I have always been in the drinker category. Throughout my adult life, I’ve regularly gone out with the intention of having six or more drinks, sometimes many more. This is socially acceptable where I come from, but only recently has that begun to seem strange to me.  Read More

Post image for Life Gets Real When the TV Goes Off

I don’t remember when they changed it, but Netflix no longer asks you if you want to watch another episode. Instead, it tells you you are going to unless you take immediate action. You have the option, if your drive to get on with your life is strong enough at that moment, to spring to your feet and stop the countdown before it’s too late.

Back in 2008 I quit putting the news on first thing in the morning. I had noticed that I didn’t really watch it, it was just comforting to have on, and that made me suspicious. So I stopped. The effect was strangely jarring—my breakfast-making routine seemed unnervingly quiet. Suddenly it was just me, my kitchen, and creeping thoughts about my job and my boss and whatever troublesome project we were on at the time.

For some reason just having the TV on seemed to soften the reality of those mornings, and turning it off seemed to intensify my problems. It was like life finally had room to square up and confront me directly, whereas with the TV on it could only make glancing contact.

You might have noticed this phenomenon too. Even when the TV has only been on in the background, life and all its responsibilities suddenly become a lot more vivid the instant it plunks off. And that can be a strangely uncomfortable moment, to be in a quiet room once again, suddenly quite aware that the rest of your day and the rest of your life is undecided, and you’re at the helm.

Often we already have an impending obligation somewhere else, and that’s why we turn it off in the first place. But without another vine to grasp the moment we let go of the TV, shutting it off reintroduces a certain existential weight to our experience.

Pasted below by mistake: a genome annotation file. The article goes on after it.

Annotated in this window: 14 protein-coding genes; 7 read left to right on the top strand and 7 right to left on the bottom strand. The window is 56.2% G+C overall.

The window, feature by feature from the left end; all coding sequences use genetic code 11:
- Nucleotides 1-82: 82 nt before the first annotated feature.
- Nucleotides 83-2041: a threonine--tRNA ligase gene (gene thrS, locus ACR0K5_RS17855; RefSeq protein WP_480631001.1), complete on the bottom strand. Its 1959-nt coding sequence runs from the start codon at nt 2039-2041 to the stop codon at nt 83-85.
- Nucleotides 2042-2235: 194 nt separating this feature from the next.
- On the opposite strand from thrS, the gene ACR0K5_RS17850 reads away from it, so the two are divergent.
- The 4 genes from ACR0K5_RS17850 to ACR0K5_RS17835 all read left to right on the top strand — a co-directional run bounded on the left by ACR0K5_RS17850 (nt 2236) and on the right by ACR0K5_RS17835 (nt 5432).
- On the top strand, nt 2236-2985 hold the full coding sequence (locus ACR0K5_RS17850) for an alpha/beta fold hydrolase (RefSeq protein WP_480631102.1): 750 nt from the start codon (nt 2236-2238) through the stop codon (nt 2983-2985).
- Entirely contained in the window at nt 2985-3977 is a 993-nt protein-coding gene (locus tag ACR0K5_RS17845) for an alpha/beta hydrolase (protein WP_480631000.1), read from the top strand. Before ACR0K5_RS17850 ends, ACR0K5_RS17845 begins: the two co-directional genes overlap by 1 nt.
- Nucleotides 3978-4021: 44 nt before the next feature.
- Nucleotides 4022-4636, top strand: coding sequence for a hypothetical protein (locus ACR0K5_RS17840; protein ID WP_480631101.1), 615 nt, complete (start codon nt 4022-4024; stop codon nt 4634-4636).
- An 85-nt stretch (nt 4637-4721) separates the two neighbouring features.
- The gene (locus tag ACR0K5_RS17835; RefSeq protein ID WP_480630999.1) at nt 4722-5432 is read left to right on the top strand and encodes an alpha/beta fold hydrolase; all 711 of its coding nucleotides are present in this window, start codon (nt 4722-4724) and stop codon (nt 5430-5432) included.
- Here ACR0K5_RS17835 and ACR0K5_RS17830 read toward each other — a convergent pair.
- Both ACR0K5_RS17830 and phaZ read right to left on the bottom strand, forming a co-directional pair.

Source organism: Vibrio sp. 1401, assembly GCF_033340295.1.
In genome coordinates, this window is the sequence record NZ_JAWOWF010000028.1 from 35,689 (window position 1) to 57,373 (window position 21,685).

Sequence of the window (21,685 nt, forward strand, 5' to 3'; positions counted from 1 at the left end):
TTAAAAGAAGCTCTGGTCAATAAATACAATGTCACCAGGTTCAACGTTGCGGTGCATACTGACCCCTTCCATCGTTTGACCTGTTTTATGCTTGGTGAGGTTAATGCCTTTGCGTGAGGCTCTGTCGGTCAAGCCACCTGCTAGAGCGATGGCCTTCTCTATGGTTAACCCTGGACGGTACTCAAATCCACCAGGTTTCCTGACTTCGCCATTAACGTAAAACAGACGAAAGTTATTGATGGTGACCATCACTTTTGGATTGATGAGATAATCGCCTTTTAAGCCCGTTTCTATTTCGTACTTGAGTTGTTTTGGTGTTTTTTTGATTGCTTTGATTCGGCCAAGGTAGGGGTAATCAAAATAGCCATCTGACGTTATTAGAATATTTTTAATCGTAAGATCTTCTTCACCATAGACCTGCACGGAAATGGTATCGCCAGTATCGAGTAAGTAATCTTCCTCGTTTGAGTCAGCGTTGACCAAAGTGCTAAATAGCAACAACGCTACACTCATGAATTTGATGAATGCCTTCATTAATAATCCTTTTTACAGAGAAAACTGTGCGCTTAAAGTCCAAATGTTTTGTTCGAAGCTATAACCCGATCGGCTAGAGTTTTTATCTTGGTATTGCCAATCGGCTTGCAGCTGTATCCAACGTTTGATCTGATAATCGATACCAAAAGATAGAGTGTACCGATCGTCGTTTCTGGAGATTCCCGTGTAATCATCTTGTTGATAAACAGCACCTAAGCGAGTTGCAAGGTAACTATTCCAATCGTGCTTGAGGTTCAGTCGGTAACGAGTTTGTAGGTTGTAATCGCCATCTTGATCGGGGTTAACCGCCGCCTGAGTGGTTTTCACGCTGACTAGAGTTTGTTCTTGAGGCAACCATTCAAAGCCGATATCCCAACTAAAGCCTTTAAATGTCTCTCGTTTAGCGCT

One of the least-acknowledged peculiarities about human beings is that we can scarcely bear being in the moment we’re already in. It’s rare for us to truly be at ease in an ordinary present moment, if we’re not being entertained, gratified or otherwise occupied by something. We’re always planning better moments than this current one, or at least trying to soften or improve it with entertainment or food, or anything else that delivers some predictability to our experience.

Just letting life flow by, without adding anything to it, distracting ourselves from it, or fixating on the future, is strangely excruciating for us. It should be the easiest thing in the world to do, just to let time unfold at its own pace, but we’re so uncomfortable with that.

The present moment is seldom good enough. We’ll do anything to avoid experiencing the moment unadulterated, even useless things like biting our lip, reading the sides of cereal boxes, or thumbing the seams of our jeans.  Read More